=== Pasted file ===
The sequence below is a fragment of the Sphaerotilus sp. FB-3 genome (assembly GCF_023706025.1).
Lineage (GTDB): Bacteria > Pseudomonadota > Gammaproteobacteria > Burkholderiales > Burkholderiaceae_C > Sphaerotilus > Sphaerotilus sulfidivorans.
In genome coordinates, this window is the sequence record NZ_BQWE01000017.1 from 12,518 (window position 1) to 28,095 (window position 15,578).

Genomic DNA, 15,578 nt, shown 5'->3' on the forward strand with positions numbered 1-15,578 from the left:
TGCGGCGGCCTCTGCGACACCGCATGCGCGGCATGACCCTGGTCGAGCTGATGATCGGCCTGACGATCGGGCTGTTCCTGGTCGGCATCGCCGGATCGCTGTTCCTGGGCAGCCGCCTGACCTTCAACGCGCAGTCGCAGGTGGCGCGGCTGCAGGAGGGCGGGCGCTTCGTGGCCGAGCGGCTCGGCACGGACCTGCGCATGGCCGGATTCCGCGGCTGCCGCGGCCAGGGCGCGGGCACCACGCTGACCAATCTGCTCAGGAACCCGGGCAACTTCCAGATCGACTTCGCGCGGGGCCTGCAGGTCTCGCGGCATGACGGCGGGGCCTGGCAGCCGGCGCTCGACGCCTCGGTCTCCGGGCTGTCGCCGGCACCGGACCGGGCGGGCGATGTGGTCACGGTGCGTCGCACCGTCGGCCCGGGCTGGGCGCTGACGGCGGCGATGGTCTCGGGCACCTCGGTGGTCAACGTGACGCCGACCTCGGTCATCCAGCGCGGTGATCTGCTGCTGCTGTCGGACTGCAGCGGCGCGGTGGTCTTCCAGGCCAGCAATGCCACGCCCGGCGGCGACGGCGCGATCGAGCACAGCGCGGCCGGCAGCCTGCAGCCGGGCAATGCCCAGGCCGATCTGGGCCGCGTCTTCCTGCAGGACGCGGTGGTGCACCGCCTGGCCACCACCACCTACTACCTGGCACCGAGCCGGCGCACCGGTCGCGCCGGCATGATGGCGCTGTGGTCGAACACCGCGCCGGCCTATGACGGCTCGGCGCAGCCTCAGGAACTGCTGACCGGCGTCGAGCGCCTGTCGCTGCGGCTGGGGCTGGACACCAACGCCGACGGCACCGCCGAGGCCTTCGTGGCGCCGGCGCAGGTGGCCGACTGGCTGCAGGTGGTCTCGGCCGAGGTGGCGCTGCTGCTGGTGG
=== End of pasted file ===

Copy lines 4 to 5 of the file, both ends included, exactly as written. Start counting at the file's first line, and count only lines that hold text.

Genomic DNA, 15,578 nt, shown 5'->3' on the forward strand with positions numbered 1-15,578 from the left:
TGCGGCGGCCTCTGCGACACCGCATGCGCGGCATGACCCTGGTCGAGCTGATGATCGGCCTGACGATCGGGCTGTTCCTGGTCGGCATCGCCGGATCGCTGTTCCTGGGCAGCCGCCTGACCTTCAACGCGCAGTCGCAGGTGGCGCGGCTGCAGGAGGGCGGGCGCTTCGTGGCCGAGCGGCTCGGCACGGACCTGCGCATGGCCGGATTCCGCGGCTGCCGCGGCCAGGGCGCGGGCACCACGCTGACCAATCTGCTCAGGAACCCGGGCAACTTCCAGATCGACTTCGCGCGGGGCCTGCAGGTCTCGCGGCATGACGGCGGGGCCTGGCAGCCGGCGCTCGACGCCTCGGTCTCCGGGCTGTCGCCGGCACCGGACCGGGCGGGCGATGTGGTCACGGTGCGTCGCACCGTCGGCCCGGGCTGGGCGCTGACGGCGGCGATGGTCTCGGGCACCTCGGTGGTCAACGTGACGCCGACCTCGGTCATCCAGCGCGGTGATCTGCTGCTGCTGTCGGACTGCAGCGGCGCGGTGGTCTTCCAGGCCAGCAATGCCACGCCCGGCGGCGACGGCGCGATCGAGCACAGCGCGGCCGGCAGCCTGCAGCCGGGCAATGCCCAGGCCGATCTGGGCCGCGTCTTCCTGCAGGACGCGGTGGTGCACCGCCTGGCCACCACCACCTACTACCTGGCACCGAGCCGGCGCACCGGTCGCGCCGGCATGATGGCGCTGTGGTCGAACACCGCGCCGGCCTATGACGGCTCGGCGCAGCCTCAGGAACTGCTGACCGGCGTCGAGCGCCTGTCGCTGCGGCTGGGGCTGGACACCAACGCCGACGGCACCGCCGAGGCCTTCGTGGCGCCGGCGCAGGTGGCCGACTGGCTGCAGGTGGTCTCGGCCGAGGTGGCGCTGCTGCTGGTGG